I have a question about the video you used. Can you tell me how to add the title pages that you have at the beginning & end of the video, I know how to add annotations etc, but are unsure how to add a static info page to the video?

  • S Katsoolis

    Hello from Beijing! 
    Thank you Marcus for your insight on content blogging.  I am new to blogging on have been doing it for 7 months for personal stuff.  Now I want to venture into the business side and all your ideas are great!  I especially enjoyed how you hired your son to clean the pool!  Very clever.   

  • Kevin Dahlberg

    Your comment about teaching first reminded me of the quote “People love to buy, but hate to be sold to.”. Customers really want to feel that they are deciding what they want to buy, not that a salesman is convincing them to buy something they don’t really need. I really like the idea of teaching first and selling with subtlety because of that.

  • LindaAW

    Good morning Marcus!

    Thank you so much for the practical examples – they have helped me have an ‘Aha!’ moment. I’ve been doing the teaching bit, but not so subtle on the sell – or maybe too subtle. I keep forgetting to go the next step forward. On the agenda as of now!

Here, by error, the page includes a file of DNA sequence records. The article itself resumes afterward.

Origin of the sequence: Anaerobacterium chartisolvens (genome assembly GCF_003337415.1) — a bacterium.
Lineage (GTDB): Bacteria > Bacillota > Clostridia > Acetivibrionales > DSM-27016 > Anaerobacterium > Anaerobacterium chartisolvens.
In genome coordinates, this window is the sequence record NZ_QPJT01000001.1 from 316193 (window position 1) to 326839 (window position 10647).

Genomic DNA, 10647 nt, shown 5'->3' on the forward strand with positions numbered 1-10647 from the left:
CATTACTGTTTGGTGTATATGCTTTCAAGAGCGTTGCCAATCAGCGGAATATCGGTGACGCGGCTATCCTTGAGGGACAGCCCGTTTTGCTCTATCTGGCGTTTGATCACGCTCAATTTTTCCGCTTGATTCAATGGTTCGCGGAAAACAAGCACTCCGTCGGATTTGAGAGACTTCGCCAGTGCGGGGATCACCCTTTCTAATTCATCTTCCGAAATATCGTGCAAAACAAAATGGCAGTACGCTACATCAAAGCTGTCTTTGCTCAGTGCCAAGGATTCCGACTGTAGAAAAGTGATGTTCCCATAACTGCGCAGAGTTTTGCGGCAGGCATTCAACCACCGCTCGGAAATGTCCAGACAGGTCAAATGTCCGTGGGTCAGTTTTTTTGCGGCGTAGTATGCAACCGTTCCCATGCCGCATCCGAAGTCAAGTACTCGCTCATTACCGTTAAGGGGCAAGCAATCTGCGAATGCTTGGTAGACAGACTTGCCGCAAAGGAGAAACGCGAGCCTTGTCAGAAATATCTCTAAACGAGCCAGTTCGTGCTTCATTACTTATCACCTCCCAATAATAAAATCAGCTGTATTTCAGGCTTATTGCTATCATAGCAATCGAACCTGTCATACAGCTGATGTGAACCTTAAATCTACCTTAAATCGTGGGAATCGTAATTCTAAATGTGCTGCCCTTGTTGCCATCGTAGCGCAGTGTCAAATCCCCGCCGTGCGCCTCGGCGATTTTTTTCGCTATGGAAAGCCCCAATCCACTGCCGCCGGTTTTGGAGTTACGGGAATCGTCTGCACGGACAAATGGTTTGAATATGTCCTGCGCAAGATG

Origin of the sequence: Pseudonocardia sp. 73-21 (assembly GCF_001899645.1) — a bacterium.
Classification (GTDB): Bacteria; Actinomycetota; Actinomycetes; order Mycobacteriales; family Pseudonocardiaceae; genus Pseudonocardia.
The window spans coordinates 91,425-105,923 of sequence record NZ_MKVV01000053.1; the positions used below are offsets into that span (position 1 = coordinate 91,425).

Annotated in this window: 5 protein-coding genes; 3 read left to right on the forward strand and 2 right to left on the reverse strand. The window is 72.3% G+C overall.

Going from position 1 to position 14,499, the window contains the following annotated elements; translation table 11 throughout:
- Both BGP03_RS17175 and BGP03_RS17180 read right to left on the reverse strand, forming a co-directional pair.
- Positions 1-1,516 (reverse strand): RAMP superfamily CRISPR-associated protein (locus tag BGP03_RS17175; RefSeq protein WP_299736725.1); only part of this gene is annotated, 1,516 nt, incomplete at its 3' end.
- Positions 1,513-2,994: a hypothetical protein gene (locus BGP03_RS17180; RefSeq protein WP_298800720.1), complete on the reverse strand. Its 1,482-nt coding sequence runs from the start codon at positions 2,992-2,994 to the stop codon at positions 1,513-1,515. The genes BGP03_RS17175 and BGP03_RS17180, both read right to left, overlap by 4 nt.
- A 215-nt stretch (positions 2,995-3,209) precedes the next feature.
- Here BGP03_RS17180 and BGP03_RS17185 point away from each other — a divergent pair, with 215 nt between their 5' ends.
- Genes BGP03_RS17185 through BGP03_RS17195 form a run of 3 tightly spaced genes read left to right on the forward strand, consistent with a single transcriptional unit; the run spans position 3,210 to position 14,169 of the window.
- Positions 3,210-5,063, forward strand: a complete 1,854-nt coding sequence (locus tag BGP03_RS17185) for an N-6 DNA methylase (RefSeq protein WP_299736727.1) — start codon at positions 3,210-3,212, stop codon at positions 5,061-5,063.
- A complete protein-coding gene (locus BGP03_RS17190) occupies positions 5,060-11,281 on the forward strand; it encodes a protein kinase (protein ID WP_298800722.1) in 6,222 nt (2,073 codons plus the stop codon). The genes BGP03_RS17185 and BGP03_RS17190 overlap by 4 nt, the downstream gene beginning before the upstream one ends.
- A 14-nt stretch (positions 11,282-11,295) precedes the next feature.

Next I just need to find an angle that other ‘holiday’ people aren’t addressing – all ideas gratefully received!

  • Really interesting info – thanks Marcus!  Am very new to blogging as my company haa only been going for 4 weeks but its the one thing everyone tells me I should be doing!  You have inspired me to write a comparison blog – here’s hoping it works!

  • Cheers for an interesting case study lead breakdown of some of your
    approaches.  Practical, simple, not always easy to sell in – but
    evidently proven – very useful for SME’s (and beyond) with an expert story to
    tell.  Knowledge acquired! Thanks Marcus.

  • Great article.  I use some of your techniques, but I might need to just tweak a few things to get to the point…and sell.  I use video to teach all the time as I make video tutorials on ‘How To Do..’ just about anything on social media platforms.  I love that fact that you have your 6 year old vacuuming the pool. I have 5 kids; I might need to star at least one of them.  

    My biggest and best received blog posts have been when I dive in a bit (beyond the obvious) into a platform:  Teaching (with video) about Twitter List, or Facebook Admin roles, or I do a ‘behind the scenes look’ at a new social media platform.  My videos ‘Behind the Scenes Tour of My Pinterest Account’ and ‘Can you Xeeme Now’ about the Xeeme platform were very well received.  

    They produce new clients or inquiries and I also use them in workshops I teach.

    Thank you for a great post.

  • Great advice for my customers that struggle to come up with social media and blog posts that help drive sales and new customer acquisitions …

  • Marcus Sheridan